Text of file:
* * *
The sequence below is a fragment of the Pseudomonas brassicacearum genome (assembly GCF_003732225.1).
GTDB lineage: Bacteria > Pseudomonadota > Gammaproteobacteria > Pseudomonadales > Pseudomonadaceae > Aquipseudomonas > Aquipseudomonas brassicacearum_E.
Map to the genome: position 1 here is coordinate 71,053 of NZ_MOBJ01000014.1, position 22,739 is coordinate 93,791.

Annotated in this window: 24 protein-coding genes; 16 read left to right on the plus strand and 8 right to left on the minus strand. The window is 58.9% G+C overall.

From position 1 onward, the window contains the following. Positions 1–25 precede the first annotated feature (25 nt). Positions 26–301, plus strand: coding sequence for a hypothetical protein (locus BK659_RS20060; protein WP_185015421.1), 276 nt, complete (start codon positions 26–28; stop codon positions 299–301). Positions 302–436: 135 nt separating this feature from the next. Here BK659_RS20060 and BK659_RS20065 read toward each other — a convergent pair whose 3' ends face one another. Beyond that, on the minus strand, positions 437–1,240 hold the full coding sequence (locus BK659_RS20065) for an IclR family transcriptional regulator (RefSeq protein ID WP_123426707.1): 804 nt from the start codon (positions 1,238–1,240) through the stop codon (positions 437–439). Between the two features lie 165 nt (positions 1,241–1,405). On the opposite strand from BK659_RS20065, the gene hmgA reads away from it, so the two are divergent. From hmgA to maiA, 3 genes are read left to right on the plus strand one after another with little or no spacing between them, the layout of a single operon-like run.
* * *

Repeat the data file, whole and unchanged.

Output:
The sequence below is a fragment of the Pseudomonas brassicacearum genome (assembly GCF_003732225.1).
GTDB lineage: Bacteria > Pseudomonadota > Gammaproteobacteria > Pseudomonadales > Pseudomonadaceae > Aquipseudomonas > Aquipseudomonas brassicacearum_E.
Map to the genome: position 1 here is coordinate 71,053 of NZ_MOBJ01000014.1, position 22,739 is coordinate 93,791.

Annotated in this window: 24 protein-coding genes; 16 read left to right on the plus strand and 8 right to left on the minus strand. The window is 58.9% G+C overall.

From position 1 onward, the window contains the following. Positions 1–25 precede the first annotated feature (25 nt). Positions 26–301, plus strand: coding sequence for a hypothetical protein (locus BK659_RS20060; protein WP_185015421.1), 276 nt, complete (start codon positions 26–28; stop codon positions 299–301). Positions 302–436: 135 nt separating this feature from the next. Here BK659_RS20060 and BK659_RS20065 read toward each other — a convergent pair whose 3' ends face one another. Beyond that, on the minus strand, positions 437–1,240 hold the full coding sequence (locus BK659_RS20065) for an IclR family transcriptional regulator (RefSeq protein ID WP_123426707.1): 804 nt from the start codon (positions 1,238–1,240) through the stop codon (positions 437–439). Between the two features lie 165 nt (positions 1,241–1,405). On the opposite strand from BK659_RS20065, the gene hmgA reads away from it, so the two are divergent. From hmgA to maiA, 3 genes are read left to right on the plus strand one after another with little or no spacing between them, the layout of a single operon-like run.